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Whenever Castle detects an increased risk in one of your user’s accounts, a security event is triggered and you can configure Castle to notify your application when these events occur using webhooks. In order to help you implement robust account recovery or user review automation workflows, Castle can be configured to send webhooks to your application based on two types of security events:

Security event Description
$review.opened This event will be triggered whenever the action for a device is challenge
$incident.confirmed This event will be triggered whenever action for a device is deny

Device action is referring to the recommended action computed by Castle, either through the risk score or a custom policy. This action corresponds to the value that will be returned by the authenticate API.

Common for both of these events is that they will only be triggered once per device. This is so that you can confidently use them, for example, to trigger user facing messaging such as a security notification email. You will receive at most two webhooks per device.

Note: If your Castle plan includes bot detection, additional webhooks will be triggered for challenge and deny based on bot risk score. For example, if a deny action was determined for a device based on a high bot risk score and, later, another deny verdict was determined based on the authentication risk score, your endpoint would receive two $incident.confirmed webhooks for this device. To determine which type of score triggered the webhook, you may check the data.policy.type field in the webhook payload. In the case where bot detection is included in your plan, you will receive at most four webhooks per device.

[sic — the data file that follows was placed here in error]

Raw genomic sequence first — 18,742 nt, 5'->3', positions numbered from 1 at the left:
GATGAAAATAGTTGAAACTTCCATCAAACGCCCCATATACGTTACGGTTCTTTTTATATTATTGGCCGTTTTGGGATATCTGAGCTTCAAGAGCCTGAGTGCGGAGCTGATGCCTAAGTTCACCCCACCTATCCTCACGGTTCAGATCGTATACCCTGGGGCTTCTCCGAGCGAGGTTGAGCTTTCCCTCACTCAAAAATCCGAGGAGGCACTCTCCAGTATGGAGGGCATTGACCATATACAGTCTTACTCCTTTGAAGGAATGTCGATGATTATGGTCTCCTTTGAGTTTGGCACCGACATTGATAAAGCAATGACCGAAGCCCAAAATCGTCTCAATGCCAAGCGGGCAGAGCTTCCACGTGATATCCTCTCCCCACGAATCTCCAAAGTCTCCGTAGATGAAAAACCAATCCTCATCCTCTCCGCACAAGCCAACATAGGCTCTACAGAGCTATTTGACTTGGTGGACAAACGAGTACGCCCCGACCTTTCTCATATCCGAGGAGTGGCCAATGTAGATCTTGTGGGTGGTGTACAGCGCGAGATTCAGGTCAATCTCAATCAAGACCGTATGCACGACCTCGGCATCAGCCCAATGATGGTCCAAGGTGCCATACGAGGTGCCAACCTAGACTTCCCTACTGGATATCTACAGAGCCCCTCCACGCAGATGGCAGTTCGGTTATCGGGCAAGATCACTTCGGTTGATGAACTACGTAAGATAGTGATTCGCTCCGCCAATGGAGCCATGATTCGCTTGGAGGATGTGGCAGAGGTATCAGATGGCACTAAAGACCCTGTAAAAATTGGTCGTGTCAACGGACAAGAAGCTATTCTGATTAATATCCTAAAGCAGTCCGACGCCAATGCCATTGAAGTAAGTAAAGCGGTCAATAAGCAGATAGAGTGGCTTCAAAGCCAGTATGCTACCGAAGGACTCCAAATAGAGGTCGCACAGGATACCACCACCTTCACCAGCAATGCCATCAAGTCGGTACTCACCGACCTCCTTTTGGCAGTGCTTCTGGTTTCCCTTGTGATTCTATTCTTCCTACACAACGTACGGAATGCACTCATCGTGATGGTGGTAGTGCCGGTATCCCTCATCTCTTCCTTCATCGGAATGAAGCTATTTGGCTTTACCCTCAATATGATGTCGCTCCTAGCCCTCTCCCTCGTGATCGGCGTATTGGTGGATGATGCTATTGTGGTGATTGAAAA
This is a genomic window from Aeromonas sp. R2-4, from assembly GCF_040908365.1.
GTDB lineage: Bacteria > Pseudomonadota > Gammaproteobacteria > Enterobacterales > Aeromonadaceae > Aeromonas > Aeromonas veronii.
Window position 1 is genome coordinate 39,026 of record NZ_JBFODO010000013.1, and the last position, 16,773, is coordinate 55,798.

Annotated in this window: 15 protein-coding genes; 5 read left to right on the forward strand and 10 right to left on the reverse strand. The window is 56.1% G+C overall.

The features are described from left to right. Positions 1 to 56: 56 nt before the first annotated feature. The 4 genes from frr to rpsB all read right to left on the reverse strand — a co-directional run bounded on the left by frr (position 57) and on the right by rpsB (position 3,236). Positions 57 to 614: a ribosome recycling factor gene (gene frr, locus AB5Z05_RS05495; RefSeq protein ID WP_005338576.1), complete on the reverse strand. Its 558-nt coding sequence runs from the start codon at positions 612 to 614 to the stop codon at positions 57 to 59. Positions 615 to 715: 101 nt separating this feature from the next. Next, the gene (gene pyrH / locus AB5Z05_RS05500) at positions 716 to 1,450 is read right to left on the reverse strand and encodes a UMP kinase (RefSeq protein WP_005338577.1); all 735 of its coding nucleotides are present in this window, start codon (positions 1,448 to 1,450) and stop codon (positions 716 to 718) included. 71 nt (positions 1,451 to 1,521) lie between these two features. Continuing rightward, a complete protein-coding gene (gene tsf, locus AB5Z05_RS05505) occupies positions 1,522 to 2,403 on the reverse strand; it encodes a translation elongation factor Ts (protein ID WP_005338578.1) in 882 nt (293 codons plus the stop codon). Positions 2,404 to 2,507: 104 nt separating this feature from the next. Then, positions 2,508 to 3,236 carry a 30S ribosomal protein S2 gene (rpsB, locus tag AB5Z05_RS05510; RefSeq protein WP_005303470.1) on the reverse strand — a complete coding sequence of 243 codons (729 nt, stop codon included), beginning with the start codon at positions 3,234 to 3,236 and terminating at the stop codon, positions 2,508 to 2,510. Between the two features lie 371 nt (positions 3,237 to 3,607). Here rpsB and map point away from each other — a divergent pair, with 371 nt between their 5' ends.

Building a webhook endpoint

Whenever security events are triggered and webhooks are enabled in your Castle environment, Castle will send an HTTP POST request to your endpoint in JSON format. At minimum, the webhook endpoint needs to expect and handle an HTTP POST request and confirm successful receipt of the data by returning a 2xx HTTP status code.

Below are the key steps for successfully building out a webhook endpoint

HTTPS URL: If you are using a HTTPS URL for your webhook endpoint, Castle will validate that the connection is secure and your server must be correctly configured with a valid certificate.

Try out the Castle webhooks

Before starting the implementation, it can be useful to try out the webhooks functionality and get to know the data:

  1. Use a service like Webhook Tester to set up a temporary endpoint
  2. Head over to the webhooks settings page, and follow the steps for testing webhooks below
  3. Watch the webhook appear in the web interface

Parse the payload

The data in the webhook request sent by Castle will be formatted using JSON and this will be indicated by the Content-Type HTTP header which will be set to application/json . For a complete specification and example of the content of the request body, see the webhook payload format section of this documentation. Your code for handling webhooks is expected to parse the request body into an object.

Respond with a status code

To let Castle know that you have received the webhook successfully, your endpoint must return a 2xx HTTP status code. Codes that are not in this range, including 3xx codes, will be treated as unsuccessful by Castle.